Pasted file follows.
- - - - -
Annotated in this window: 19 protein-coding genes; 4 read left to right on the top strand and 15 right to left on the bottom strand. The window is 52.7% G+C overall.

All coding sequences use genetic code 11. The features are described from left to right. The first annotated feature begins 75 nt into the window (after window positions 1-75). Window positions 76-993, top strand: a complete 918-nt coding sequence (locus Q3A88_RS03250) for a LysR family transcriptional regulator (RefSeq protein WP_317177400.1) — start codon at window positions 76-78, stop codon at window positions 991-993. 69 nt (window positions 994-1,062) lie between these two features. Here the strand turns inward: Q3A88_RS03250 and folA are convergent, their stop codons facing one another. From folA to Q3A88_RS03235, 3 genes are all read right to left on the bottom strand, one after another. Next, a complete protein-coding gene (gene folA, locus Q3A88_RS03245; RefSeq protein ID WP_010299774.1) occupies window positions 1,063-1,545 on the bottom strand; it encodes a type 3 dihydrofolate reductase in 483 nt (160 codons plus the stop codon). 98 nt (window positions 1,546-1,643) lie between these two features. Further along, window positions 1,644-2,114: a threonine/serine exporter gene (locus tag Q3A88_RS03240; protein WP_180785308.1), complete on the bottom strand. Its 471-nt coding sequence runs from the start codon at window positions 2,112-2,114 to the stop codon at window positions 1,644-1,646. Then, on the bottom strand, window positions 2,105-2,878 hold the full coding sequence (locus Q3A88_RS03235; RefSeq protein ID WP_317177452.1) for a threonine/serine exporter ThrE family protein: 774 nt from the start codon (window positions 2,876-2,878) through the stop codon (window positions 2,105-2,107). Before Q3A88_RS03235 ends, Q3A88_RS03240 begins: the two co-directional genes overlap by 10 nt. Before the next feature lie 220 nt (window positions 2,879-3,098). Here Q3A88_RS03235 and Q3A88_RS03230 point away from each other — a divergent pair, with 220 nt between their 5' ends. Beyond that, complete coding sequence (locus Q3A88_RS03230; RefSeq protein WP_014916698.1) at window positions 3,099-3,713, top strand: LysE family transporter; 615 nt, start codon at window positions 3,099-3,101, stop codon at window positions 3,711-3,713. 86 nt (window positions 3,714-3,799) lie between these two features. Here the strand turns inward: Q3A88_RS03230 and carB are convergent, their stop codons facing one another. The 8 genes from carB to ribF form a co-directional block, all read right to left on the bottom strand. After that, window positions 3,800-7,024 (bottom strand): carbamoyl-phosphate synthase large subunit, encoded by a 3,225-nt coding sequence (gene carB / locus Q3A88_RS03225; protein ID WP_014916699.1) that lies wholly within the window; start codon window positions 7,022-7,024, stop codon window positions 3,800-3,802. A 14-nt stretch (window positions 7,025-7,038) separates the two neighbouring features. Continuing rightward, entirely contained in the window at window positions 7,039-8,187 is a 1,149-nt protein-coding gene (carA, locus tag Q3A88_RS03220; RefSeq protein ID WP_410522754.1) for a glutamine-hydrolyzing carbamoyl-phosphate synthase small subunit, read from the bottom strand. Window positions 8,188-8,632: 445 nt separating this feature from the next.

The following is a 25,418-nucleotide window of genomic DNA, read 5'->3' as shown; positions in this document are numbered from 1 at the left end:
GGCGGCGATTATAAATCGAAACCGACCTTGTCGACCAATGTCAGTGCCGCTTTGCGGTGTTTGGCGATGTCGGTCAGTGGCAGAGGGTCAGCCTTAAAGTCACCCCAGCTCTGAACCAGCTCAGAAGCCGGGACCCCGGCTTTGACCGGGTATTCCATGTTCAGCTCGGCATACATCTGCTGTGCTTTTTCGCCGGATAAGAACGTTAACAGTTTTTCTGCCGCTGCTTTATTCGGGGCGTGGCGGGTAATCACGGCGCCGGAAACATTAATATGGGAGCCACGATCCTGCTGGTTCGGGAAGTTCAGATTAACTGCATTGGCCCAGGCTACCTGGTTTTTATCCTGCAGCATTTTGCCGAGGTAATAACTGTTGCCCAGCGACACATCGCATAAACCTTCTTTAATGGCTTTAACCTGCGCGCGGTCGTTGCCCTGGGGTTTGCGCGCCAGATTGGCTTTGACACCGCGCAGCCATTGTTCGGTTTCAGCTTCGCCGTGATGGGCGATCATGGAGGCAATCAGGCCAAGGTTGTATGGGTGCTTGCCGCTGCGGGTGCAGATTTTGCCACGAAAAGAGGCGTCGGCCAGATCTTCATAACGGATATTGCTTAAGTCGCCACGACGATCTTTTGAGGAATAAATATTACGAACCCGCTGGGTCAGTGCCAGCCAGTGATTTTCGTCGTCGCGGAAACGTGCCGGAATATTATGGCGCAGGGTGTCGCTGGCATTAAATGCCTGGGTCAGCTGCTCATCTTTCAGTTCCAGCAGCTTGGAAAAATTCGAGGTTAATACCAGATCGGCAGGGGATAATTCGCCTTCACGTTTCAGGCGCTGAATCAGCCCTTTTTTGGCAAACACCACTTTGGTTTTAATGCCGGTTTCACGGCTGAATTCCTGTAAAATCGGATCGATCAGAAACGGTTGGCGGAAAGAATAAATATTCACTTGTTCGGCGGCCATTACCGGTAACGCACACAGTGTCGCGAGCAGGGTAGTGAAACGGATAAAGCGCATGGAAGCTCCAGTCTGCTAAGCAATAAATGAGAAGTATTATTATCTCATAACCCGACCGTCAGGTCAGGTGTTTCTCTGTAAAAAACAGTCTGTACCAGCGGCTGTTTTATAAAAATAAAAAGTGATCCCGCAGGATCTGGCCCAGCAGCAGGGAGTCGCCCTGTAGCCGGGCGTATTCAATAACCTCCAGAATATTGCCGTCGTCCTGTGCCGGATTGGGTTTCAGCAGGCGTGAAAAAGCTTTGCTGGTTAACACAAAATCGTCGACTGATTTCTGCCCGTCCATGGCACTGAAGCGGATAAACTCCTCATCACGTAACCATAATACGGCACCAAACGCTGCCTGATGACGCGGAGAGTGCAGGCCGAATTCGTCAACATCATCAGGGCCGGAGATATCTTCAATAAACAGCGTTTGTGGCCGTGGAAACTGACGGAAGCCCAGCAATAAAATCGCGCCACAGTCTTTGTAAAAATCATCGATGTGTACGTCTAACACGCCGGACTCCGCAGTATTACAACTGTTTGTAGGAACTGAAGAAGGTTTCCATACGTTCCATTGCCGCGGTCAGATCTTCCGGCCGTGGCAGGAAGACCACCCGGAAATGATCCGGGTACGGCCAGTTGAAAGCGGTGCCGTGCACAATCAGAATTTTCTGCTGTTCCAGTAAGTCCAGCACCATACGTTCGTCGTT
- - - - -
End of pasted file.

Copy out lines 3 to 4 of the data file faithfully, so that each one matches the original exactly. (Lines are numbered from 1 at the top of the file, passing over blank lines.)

The following is a 25,418-nucleotide window of genomic DNA, read 5'->3' as shown; positions in this document are numbered from 1 at the left end:
GGCGGCGATTATAAATCGAAACCGACCTTGTCGACCAATGTCAGTGCCGCTTTGCGGTGTTTGGCGATGTCGGTCAGTGGCAGAGGGTCAGCCTTAAAGTCACCCCAGCTCTGAACCAGCTCAGAAGCCGGGACCCCGGCTTTGACCGGGTATTCCATGTTCAGCTCGGCATACATCTGCTGTGCTTTTTCGCCGGATAAGAACGTTAACAGTTTTTCTGCCGCTGCTTTATTCGGGGCGTGGCGGGTAATCACGGCGCCGGAAACATTAATATGGGAGCCACGATCCTGCTGGTTCGGGAAGTTCAGATTAACTGCATTGGCCCAGGCTACCTGGTTTTTATCCTGCAGCATTTTGCCGAGGTAATAACTGTTGCCCAGCGACACATCGCATAAACCTTCTTTAATGGCTTTAACCTGCGCGCGGTCGTTGCCCTGGGGTTTGCGCGCCAGATTGGCTTTGACACCGCGCAGCCATTGTTCGGTTTCAGCTTCGCCGTGATGGGCGATCATGGAGGCAATCAGGCCAAGGTTGTATGGGTGCTTGCCGCTGCGGGTGCAGATTTTGCCACGAAAAGAGGCGTCGGCCAGATCTTCATAACGGATATTGCTTAAGTCGCCACGACGATCTTTTGAGGAATAAATATTACGAACCCGCTGGGTCAGTGCCAGCCAGTGATTTTCGTCGTCGCGGAAACGTGCCGGAATATTATGGCGCAGGGTGTCGCTGGCATTAAATGCCTGGGTCAGCTGCTCATCTTTCAGTTCCAGCAGCTTGGAAAAATTCGAGGTTAATACCAGATCGGCAGGGGATAATTCGCCTTCACGTTTCAGGCGCTGAATCAGCCCTTTTTTGGCAAACACCACTTTGGTTTTAATGCCGGTTTCACGGCTGAATTCCTGTAAAATCGGATCGATCAGAAACGGTTGGCGGAAAGAATAAATATTCACTTGTTCGGCGGCCATTACCGGTAACGCACACAGTGTCGCGAGCAGGGTAGTGAAACGGATAAAGCGCATGGAAGCTCCAGTCTGCTAAGCAATAAATGAGAAGTATTATTATCTCATAACCCGACCGTCAGGTCAGGTGTTTCTCTGTAAAAAACAGTCTGTACCAGCGGCTGTTTTATAAAAATAAAAAGTGATCCCGCAGGATCTGGCCCAGCAGCAGGGAGTCGCCCTGTAGCCGGGCGTATTCAATAACCTCCAGAATATTGCCGTCGTCCTGTGCCGGATTGGGTTTCAGCAGGCGTGAAAAAGCTTTGCTGGTTAACACAAAATCGTCGACTGATTTCTGCCCGTCCATGGCACTGAAGCGGATAAACTCCTCATCACGTAACCATAATACGGCACCAAACGCTGCCTGATGACGCGGAGAGTGCAGGCCGAATTCGTCAACATCATCAGGGCCGGAGATATCTTCAATAAACAGCGTTTGTGGCCGTGGAAACTGACGGAAGCCCAGCAATAAAATCGCGCCACAGTCTTTGTAAAAATCATCGATGTGTACGTCTAACACGCCGGACTCCGCAGTATTACAACTGTTTGTAGGAACTGAAGAAGGTTTCCATACGTTCCATTGCCGCGGTCAGATCTTCCGGCCGTGGCAGGAAGACCACCCGGAAATGATCCGGGTACGGCCAGTTGAAAGCGGTGCCGTGCACAATCAGAATTTTCTGCTGTTCCAGTAAGTCCAGCACCATACGTTCGTCGTT